While watching the low block monster more commonly known as Blake Griffin this season, it occurred to me that he does the bulk of his damage in the first and third quarters. I vocalized this observation and was immediately accosted by Blake’s considerable, and fast-growing, fan base, a fan base you can count me among for the record.
As a big fan of both Shawn Kemp and Karl Malone’s games in their days on the hardwood, Griff reminds me of some sort of atomic superman genetically engineered by Hubert J. Farnsworth to capture and manufacture both players’ best athletic attributes.
He comes out of the gate like a beast awakened from a tranquilizer-induced slumber angry beyond belief that he’d been caged and prodded in such a casual manner by such callous hands.
But then he seems to fall back into a stupor for stretches, at least when I do the eyeball test. Let’s take a look at the raw numbers through his first 35 games.
Note: One game was missing from the wonderful Popcorn Machine that was used to probe Griff’s inner workings on the court, December 22 vs the Houston Rockets, as well as the corresponding play-by-play I tried to use in it’s stead. But one game’s worth of sample size is not nearly enough to skew the overall trend, so don’t sweat the small stuff, it’s still accurate data.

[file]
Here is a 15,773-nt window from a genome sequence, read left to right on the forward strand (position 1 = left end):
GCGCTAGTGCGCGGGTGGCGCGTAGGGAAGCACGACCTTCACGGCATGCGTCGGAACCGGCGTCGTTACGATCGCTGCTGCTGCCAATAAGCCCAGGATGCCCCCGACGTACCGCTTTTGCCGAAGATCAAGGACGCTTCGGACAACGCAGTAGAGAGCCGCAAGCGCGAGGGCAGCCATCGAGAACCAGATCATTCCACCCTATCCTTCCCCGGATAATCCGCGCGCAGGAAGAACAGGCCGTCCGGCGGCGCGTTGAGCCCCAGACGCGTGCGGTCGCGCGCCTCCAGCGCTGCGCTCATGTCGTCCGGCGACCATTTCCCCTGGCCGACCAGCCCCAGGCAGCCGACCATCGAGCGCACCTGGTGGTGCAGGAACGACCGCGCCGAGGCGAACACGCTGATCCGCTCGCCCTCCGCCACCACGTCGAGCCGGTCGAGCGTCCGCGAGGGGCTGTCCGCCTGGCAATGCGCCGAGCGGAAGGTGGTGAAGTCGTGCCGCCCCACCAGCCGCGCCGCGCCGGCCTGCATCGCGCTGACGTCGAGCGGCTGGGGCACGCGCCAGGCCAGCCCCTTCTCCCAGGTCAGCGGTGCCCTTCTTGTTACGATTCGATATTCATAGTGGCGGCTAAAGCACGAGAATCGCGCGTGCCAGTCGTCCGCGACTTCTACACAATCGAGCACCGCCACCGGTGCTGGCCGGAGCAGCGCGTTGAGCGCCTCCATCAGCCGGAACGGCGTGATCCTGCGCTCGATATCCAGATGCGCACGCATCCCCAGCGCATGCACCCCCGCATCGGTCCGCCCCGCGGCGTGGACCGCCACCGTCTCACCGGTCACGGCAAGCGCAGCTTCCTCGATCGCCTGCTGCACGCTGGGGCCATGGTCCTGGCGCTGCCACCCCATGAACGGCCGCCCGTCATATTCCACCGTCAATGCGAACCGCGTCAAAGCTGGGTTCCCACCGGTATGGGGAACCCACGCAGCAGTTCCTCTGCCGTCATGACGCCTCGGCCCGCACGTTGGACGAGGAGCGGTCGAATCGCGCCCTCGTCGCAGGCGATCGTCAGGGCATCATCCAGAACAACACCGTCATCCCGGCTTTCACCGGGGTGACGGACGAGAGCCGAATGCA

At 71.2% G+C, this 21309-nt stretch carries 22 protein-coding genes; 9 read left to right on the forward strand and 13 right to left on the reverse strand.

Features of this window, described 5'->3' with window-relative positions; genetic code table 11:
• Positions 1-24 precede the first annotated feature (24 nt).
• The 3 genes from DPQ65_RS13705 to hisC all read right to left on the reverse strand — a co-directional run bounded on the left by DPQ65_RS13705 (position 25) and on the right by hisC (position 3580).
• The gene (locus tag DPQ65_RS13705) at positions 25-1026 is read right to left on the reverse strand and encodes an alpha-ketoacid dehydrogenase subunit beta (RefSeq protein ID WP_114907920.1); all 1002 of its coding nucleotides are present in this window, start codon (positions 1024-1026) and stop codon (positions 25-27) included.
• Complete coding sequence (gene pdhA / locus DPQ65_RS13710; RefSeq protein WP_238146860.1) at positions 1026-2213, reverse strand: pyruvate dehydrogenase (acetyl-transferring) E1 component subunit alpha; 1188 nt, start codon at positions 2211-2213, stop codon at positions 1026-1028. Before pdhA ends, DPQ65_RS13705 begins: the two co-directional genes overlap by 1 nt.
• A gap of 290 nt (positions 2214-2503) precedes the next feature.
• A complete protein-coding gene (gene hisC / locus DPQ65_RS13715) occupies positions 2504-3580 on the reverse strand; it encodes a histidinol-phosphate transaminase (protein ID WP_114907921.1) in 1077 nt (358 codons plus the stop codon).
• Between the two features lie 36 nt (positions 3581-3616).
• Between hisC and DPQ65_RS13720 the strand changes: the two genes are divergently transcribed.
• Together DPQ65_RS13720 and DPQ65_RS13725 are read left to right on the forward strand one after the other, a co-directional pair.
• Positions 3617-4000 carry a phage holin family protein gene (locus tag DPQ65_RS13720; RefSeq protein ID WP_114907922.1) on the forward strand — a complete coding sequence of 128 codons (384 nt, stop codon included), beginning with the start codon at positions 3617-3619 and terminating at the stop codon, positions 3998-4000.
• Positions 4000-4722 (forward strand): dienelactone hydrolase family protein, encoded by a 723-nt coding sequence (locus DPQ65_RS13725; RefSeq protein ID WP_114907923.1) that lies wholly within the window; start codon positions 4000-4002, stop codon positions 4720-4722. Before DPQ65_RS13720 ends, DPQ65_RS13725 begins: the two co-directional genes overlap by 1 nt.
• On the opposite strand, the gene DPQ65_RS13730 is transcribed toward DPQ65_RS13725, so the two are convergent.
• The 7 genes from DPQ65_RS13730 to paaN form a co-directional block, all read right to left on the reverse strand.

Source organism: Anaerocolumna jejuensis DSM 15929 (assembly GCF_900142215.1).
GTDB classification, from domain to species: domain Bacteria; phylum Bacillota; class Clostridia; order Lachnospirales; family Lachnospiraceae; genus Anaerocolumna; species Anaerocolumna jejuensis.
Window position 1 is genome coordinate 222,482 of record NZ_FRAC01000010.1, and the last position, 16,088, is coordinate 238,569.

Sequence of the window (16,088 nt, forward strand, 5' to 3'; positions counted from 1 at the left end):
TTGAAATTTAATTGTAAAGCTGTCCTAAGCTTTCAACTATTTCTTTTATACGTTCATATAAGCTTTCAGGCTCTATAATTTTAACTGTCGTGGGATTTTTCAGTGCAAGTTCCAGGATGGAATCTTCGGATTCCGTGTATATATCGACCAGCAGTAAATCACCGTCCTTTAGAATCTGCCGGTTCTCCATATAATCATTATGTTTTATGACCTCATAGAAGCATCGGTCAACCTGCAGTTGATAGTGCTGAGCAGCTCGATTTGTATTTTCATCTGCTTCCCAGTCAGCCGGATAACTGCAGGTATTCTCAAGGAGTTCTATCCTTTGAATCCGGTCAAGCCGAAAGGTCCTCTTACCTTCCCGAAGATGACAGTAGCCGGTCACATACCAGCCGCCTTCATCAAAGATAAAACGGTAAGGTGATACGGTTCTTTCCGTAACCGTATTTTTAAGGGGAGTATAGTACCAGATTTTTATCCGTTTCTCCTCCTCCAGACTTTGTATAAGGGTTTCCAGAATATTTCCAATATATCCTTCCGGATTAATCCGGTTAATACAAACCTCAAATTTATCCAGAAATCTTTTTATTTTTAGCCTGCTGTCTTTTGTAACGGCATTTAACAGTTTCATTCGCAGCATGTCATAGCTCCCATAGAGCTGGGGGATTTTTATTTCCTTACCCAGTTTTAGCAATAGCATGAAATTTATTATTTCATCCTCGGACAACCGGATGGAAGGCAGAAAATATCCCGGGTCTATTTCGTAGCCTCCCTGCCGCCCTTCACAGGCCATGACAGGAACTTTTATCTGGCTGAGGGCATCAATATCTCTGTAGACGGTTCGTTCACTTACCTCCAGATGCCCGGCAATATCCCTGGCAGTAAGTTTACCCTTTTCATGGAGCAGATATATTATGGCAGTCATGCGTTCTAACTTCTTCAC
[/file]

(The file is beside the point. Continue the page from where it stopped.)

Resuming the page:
Indeed, the eyeball test certainly seems to be backed by the initial statistical findings, with a noticeable discrepancy in the third quarter, especially, between his minutes played and his production.
Is Vinny Del Negro simply not using him correctly, or is it something else?
Over the previous 10 games, games in which the Los Angeles Clippers played very well, going 7-3, the gap in production-to-minutes closed a bit, indicating more efficient time on the floor for Griffin.
A couple of contemporaries were working up the exact same data sets and nearly identical graphs for SLAM at the exact same time as I was, beating me to the finish line and leaving me somewhat stymied momentarily as to how to proceed.
Check out their excellent work, as it will come into play as we take the next step in the process.
While Griffin is initially approaching “Backward-N” type in raw data sets, we can see by his production-per-minute in Loren and Aaron’s collaboration that he tends to finish at least a little stronger in the fourth quarter as compared to the second and third stanzas.
To further explore this concept I asked the following question:
Does it take more energy to score or rebound?
The responses I got were of the same opinion as my own. Generally speaking, a player expends more energy going after glass than dropping the rock in the bucket. It might take two or three leaps while fending off others to secure a single board, while a shot or dunk is one coiled, preconceived notion, one-and-done in most instances. To grab a rebound in the physical NBA one must position themselves amongst the jostling giants, pushing, leaning while all the time readying ones self to make repeated leaps into the rafters to latch onto an object that was made to bounce thousands of times a game.
No easy task. And one that expends vast amounts of energy to put up the kind of league-elite numbers on the glass that Griffin is.